houses of healing

Last Saturday I was at the hospital with my mom, who experienced scary issues with her heart that are, it looks like, being resolved through medication. Mom is now home. Yesterday I drove her through the chilled-sun afternoon to Winco for groceries. I am discovering new facets of gratefulness.

Which reminds me. At our church on a recent Sunday Fr. David, customary twinkle in his eye, made this observation: "We try to be grateful, but sometimes we forget part of that concept and just try to be great."

For myself I can say this sadly often rings true. Yet there is help -- so much of it -- for my forgetting the better part.

At the hospital Saturday I was comfy on the cushioned bench beneath the wide window next to Mom's bed. Our fifth-floor view was westward to the coast range foothills. I gazed. I dozed. Letting the capable staff check Mom's vitals came easily. The friendly nurse even brought Dad and me beverages. By the end of the day I had a sense of being lulled into a slight stupor.

I wanted to stop in at church that evening on my way home. The Vigil service I attend most weeks would be nearly over, perhaps, but maybe not. Sometimes it lasts til long past 9:00, and there is always much helpful instruction in the prayers, the odes about the saints, the sharing of Scripture and interpretation like treasure lifted from the vault of the ages, agleam with new meaning for this baby taking small steps.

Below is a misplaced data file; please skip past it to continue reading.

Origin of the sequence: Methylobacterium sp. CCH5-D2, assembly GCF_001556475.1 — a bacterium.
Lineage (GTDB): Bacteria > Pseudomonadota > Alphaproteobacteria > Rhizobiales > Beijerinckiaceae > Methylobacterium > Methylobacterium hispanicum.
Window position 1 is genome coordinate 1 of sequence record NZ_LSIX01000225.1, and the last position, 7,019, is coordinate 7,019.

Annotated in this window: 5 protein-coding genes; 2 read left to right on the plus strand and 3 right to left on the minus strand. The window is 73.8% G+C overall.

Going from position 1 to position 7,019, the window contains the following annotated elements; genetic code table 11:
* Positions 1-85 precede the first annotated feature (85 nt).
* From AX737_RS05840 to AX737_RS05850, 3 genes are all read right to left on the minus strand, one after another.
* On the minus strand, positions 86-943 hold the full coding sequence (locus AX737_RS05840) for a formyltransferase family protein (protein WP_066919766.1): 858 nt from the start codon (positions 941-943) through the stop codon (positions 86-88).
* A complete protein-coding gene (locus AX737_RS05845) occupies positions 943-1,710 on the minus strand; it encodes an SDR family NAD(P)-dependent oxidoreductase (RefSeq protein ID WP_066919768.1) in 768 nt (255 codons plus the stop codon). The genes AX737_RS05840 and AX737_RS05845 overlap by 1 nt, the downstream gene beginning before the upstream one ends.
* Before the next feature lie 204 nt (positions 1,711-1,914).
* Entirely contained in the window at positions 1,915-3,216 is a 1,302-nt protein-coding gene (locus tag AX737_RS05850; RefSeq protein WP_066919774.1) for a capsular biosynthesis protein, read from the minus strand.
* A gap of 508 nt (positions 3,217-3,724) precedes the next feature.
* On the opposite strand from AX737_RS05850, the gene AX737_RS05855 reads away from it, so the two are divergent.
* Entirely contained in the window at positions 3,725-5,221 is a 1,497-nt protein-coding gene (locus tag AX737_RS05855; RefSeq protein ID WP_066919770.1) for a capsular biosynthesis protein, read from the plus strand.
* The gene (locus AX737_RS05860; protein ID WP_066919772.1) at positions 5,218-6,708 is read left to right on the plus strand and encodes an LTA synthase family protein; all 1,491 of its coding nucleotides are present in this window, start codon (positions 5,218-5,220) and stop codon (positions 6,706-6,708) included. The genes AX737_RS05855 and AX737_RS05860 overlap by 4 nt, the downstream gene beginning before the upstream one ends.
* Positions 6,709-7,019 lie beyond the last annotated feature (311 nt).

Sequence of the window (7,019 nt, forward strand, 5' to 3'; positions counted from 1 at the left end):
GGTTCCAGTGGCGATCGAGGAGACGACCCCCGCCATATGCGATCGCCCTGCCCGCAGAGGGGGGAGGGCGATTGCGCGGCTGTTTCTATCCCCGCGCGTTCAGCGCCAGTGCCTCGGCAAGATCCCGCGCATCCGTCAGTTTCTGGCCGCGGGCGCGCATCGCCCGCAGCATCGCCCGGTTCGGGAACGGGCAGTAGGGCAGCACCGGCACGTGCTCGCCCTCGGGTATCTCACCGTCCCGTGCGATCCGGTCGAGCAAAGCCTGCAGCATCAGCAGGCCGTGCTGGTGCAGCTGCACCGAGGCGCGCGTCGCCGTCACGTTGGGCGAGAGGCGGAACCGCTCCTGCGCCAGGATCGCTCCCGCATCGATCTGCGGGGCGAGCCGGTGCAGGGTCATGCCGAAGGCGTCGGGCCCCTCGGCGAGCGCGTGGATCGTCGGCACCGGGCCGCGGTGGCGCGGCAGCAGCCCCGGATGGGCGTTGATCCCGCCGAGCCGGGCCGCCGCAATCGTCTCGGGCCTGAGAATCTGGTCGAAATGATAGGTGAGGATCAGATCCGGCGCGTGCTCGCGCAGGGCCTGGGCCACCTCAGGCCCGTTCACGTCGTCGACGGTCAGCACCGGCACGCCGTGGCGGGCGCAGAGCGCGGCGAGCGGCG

I decided I was too weak of mind and body to go to church. I stopped instead at Trader Joe's before they closed, doing my wifely duty by picking up Tropical Carrot juice for Tim, who was at work, running master control during football games. As I wheeled my cart toward the door after paying, a voice called my name. It was a woman who taught my daughter during our homeschool years. She and I had some catching up to do regarding our children now launched onto their adult pathways.

Sometimes people can be extremely refreshing. After my visit with the woman, it was a no-brainer that I could make it to church, and so I went. There refreshment encompassed me further. I ended up reading aloud one of the odes to the Holy Disciple Ananias. His first-century life included being one of seventy whom Jesus sent out to preach the Gospel. Later and most famously, Ananias accepted the scary task of going to see Saul and to baptize this Jew who, in his zeal to follow God the way he understood following God to look like, had been responsible for killing plenty of Christians. Ananias was Bishop of Damascus and did many other things I don't yet know about, but simply entering into the chant-song of his remembrance at church added to the continual stream of healing waters trickling through my little soul.


Dee Ready said…
Dear Deanna, this is a lovely posting--calm, serene, filled with a joy that permeates all the words. Thank you for sharing your day with us. Peace.
Deanna said…
Hi, Dee. I hope your past weeks have been serene, as well. :o)